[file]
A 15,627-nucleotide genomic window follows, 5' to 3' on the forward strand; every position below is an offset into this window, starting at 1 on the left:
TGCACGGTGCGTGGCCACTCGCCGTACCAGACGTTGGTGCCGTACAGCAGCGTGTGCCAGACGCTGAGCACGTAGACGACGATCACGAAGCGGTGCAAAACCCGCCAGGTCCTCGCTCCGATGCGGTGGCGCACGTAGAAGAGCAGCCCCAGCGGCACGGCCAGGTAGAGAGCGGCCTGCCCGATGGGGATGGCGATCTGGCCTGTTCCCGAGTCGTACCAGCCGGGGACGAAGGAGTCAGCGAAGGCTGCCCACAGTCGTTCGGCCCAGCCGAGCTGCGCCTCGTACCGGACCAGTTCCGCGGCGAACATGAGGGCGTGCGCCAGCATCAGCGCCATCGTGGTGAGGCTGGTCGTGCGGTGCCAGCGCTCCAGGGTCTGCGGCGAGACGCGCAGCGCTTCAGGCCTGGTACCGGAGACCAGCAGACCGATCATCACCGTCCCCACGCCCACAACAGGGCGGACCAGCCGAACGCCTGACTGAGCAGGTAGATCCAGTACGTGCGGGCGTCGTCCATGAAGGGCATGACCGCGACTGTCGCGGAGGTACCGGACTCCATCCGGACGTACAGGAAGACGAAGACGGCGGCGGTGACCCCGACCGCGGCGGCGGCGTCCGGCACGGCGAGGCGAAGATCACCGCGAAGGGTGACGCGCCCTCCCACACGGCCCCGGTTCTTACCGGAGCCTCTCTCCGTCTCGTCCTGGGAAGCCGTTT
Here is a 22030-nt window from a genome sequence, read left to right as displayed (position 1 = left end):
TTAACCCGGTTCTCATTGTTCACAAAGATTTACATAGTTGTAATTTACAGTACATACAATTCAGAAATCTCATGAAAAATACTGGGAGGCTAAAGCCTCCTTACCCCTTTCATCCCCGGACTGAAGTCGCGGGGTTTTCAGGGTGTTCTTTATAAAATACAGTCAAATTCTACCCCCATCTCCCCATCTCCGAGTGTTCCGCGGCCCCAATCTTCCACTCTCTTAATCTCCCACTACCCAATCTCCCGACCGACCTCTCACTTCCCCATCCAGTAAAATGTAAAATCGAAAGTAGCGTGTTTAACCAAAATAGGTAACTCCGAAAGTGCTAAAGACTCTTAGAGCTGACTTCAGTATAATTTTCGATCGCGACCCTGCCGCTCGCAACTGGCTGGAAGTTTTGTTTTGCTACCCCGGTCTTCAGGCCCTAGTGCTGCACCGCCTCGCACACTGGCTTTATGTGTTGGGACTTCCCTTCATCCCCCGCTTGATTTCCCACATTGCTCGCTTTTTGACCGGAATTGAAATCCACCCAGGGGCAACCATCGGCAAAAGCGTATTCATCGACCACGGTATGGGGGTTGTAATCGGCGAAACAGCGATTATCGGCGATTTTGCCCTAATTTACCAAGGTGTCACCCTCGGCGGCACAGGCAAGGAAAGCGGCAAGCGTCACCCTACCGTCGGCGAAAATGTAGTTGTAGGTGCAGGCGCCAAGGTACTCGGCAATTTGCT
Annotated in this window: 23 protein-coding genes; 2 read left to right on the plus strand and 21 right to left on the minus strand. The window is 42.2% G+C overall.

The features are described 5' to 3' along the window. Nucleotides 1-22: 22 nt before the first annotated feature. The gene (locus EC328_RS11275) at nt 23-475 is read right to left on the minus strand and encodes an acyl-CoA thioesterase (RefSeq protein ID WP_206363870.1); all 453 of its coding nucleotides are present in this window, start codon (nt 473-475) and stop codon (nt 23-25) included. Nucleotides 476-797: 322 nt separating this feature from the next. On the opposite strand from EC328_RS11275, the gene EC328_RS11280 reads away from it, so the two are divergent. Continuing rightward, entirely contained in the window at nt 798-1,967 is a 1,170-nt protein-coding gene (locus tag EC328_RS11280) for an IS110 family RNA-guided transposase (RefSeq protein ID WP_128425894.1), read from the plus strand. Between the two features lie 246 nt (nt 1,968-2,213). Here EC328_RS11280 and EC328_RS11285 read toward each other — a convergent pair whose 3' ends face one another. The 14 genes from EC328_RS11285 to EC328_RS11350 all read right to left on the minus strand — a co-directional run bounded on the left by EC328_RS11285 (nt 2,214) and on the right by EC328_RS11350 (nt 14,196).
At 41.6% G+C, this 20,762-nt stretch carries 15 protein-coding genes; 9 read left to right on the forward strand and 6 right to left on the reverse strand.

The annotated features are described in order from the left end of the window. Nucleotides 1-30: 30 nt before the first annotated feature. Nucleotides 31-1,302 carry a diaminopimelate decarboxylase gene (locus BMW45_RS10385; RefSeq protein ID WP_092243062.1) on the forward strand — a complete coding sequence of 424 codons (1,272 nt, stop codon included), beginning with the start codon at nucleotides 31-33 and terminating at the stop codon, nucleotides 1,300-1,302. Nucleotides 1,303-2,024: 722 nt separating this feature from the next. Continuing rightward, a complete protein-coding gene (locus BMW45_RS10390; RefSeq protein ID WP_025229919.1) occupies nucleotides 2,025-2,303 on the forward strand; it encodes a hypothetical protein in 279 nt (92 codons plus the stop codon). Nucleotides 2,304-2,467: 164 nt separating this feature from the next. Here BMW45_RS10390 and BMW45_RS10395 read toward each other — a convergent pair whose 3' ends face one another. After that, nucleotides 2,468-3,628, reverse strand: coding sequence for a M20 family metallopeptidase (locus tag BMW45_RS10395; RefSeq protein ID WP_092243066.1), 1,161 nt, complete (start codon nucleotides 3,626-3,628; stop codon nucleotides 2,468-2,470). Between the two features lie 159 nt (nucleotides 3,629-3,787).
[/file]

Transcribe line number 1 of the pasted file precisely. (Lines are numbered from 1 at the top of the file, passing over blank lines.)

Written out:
A 15,627-nucleotide genomic window follows, 5' to 3' on the forward strand; every position below is an offset into this window, starting at 1 on the left: